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ATSE column

How to Address the Engineering Shortage

By Archie Johnston

Shaping the future of a thriving Australia means addressing the national opportunity cost by building engineering capacity.

Professor Archie Johnston FTSE chairs the ATSE Education Forum and is Dean of Engineering and Information Technologies at The University of Sydney. He was National Chair of the Centre for Leadership and Management, Judging Panel member of the Prime Minister’s Science Prizes, and Chair of the Judging Panel for the Australian Construction Achievement Awards. He was the Sir John Holland 2007 Civil Engineer of the Year and 2007 Entrepreneurial Educator of the Year of the Business and Higher Education Roundtable.

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Technology Underpins Better Water Management

By Brian Spies

Water policy needs to accelerate the development and uptake of efficient technologies that can adapt rapidly to changing climate and population.

Dr Brian Spies FTSE is Deputy Chair of the ATSE Water Forum. His career spans senior research and management roles in resource and environmental sectors in Australia and the USA, and most recently he was Principal Scientist, Sustainability and Climate Change, at the Sydney Catchment Authority.

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Energy Future Needs a Portfolio Approach

By Martin Thomas

Nuclear options must be part of the low-carbon discussion.

Mr Martin Thomas AM FTSE HonFIEAust chairs the ATSE Energy Forum and is chair of Energy Technologies Limited and Dulhunty Poles Limited. He was a former Principal of Sinclair Knight Merz and a member of the 2006 Uranium Mining, Processing and Nuclear Energy Review.

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Enhancing Women’s Career Prospects

By Mark Toner

Women need better career options and more control over their professional lives.

Dr Mark Toner FTSE is a company director and management consultant and Immediate Past Chair of Australian Science Innovations. With Gunilla Burrowes he runs a gender consulting business, Gender Matters. Ms Burrowes is an electrical engineer with extensive experience with gender issues in engineering.

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Focus on Education to Feed the Future

By Kadambot Siddique

Agricultural science education is a national priority for the nation’s food security.

Winthrop Professor Kadambot Siddique AM FTSE is Chair in Agriculture and Director of the UWA Institute of Agriculture at The University of Western Australia.

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Boosting Our Innovation Dividend

By Vaughan Beck

It’s time for urgent action to drive productivity and prosperity.

Dr Vaughan Beck FTSE is Executive Director – Technical with the Academy of Technological Sciences and Engineering, and led its campaign on innovation issues during 2011.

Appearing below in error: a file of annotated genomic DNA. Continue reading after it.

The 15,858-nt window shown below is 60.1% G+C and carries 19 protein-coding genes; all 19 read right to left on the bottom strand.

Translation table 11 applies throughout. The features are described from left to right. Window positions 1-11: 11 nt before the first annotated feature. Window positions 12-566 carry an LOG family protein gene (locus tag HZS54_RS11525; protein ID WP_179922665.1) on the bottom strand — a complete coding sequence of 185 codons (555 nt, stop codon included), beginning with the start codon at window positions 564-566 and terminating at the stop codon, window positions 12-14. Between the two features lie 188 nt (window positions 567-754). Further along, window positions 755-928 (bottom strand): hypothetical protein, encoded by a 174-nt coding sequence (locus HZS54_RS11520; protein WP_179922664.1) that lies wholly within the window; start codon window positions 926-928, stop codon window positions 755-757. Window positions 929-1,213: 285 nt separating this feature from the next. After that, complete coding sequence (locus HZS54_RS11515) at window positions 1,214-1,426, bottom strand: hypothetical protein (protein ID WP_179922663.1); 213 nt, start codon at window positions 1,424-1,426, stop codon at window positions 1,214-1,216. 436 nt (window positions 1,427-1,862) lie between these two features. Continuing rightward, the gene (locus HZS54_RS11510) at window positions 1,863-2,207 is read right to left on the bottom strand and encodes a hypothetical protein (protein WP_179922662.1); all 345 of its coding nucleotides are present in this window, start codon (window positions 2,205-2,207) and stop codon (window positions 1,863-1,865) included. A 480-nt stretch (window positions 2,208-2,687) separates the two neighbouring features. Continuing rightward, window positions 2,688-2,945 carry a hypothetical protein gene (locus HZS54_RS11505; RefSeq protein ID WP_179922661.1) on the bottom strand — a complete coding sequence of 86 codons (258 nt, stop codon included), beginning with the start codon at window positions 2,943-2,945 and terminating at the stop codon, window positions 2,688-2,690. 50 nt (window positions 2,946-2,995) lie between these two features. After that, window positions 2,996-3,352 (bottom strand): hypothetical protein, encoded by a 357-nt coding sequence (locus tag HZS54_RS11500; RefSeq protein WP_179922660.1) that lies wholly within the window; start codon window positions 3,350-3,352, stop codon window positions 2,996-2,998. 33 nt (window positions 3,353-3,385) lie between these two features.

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Six Steps to a Balanced Economy

By Andrew Liveris

Australia can take six steps to secure its future as a balanced economy, says the Australian CEO of a global company.

Dr Andrew Liveris FTSE is Chairman and CEO of Dow Chemical. An Australian-born chemical engineer, he is co-chair of President Barack Obama’s Advanced Manufacturing Partnership, and delivered the keynote address at the Australian Government Future Jobs Forum in Canberra in October.

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Strengthening the Weakest Link

By John Bell

Australia needs to develop better incentives for public–private sector collaboration.

Through initiatives like the Australian Research Council (ARC) and the Cooperative Research Centres (CRC) programs, Australia has a long history of encouraging public researchers to seek links with firms and other end users of research. These “supply-side” innovation measures encourage researchers to supply their skills and experience to innovating companies.

Productivity, Competitiveness and the Missing Link

By Terry Cutler

The debate about Australia’s flagging productivity and competitiveness has overlooked one vital factor – and some local role models.

Productivity is finally back in the headlines, if only because action on the nation’s productivity has been missing just when it is most needed.

Competitiveness is back on the agenda, too, but only as the flipside of a worrying resurgence of talk about protectionist bail-outs for underperforming industries now hit with adverse exchange rates and increased trade exposure.

Pricing Carbon to Fix the Problem

By Peter Laver

Peter Laver says that Australia should look closely at rewarding emissions reductions rather than just taxing emissions production.

The debate about carbon pricing – and the government’s announcement about its “carbon tax” – risks losing sight of what we are trying to achieve.

Rather than the debate being about compensation, wealth redistribution, making “polluters pay”, international competitiveness, exemptions and impacts on growth, we really need to focus on capital investment. We should use most of the money coming from pricing carbon to fix the problem – to make the necessary investments in low-carbon electricity generation and transport, and improved energy efficiency.